On this basis, it is hard to beat an A-dec dental chair. With a longstanding reputation of unsurpassable quality, A-dec chairs are also easy to refresh and upgrade. They have both the durability to last for years and the flexibility to change when needed. This is something that Dr Wayne Williams, principal of Smile20 in Wokingham recently discovered. He says:

“I’ve had my A-dec 500 for 12 years. In fact, I think it was one of the first of this model to be installed in the UK. It’s an incredibly reliable chair – in over the decade I’ve worked with it, I’ve never felt the need to change it. Recently, however, I did make a small change: I had one of the new A-dec LED lights fitted.

“The upgrade process was very easy and it took less than an hour for our A-dec authorised dealer, Marz Dental Equipment Ltd., to come and do the installation. We’re so impressed that we are likely to do the same refreshing upgrade for our other chairs too – and I envisage being able to continue to use them for many years more!”

A-dec focusses on providing the equipment that dentists need to deliver first rate dentistry. Since modern dentists need the ability to be able to adapt to new technologies, techniques and materials, A-dec has worked hard to ensure that they have the products that allows them to do so.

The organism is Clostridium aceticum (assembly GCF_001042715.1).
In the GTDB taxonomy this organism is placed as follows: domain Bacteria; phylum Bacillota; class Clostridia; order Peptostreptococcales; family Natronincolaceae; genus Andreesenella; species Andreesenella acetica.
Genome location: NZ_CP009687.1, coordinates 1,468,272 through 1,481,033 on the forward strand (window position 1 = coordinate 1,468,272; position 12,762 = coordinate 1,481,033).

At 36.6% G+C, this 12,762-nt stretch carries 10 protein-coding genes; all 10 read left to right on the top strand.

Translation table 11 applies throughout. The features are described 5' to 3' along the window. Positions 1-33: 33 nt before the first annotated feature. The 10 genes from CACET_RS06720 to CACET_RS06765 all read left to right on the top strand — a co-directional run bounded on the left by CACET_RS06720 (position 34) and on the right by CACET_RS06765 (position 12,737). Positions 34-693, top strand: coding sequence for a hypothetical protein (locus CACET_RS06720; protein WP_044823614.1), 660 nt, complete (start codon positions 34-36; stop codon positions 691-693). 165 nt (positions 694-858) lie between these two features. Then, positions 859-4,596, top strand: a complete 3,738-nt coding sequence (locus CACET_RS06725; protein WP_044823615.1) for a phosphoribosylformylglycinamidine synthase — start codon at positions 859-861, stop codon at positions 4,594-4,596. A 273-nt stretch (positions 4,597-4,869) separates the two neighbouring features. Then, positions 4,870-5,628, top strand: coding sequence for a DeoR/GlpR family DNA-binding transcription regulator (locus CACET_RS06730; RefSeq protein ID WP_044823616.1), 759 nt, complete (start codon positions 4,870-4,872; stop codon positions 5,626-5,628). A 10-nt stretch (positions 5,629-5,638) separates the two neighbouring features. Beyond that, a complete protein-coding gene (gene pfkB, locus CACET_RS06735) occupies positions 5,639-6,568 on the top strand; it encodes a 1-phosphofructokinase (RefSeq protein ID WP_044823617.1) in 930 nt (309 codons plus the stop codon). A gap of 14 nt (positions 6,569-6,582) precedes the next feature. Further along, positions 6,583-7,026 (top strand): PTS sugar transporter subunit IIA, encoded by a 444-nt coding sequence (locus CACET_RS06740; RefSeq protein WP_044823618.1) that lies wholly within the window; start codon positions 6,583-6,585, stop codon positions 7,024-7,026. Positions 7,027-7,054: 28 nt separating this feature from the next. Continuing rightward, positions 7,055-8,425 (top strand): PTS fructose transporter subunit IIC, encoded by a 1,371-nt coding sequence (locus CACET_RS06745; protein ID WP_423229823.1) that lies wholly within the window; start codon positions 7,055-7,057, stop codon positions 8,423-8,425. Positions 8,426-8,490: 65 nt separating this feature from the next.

With equipment solutions that allow for easy and innovative upgrades, A-dec has future proofed its chairs, allowing practitioners to change the individual aspects of their chairs to suit their individual needs, across many years of use.

And, indeed, Dr Williams’s example is simply the tip of the iceberg; A-dec chairs are extremely versatile, allowing practitioners to choose precisely the options that compliment their clinical preferences. For instance, another dentist, Dr Patricia Seyf from Seyf Dental in Barnes, has recently purchased an A-dec 500 without a cuspidor. She says: “Having no spittoon makes for a far more hygienic treatment centre. I can autoclave my funnels between each appointment and be completely assured that my surgery is cross-contamination compliant. It also allows me to have a direct, face-to-face conversation with the patient – something which I think is very important for putting them at ease and encouraging a strong patient-practitioner relationship.”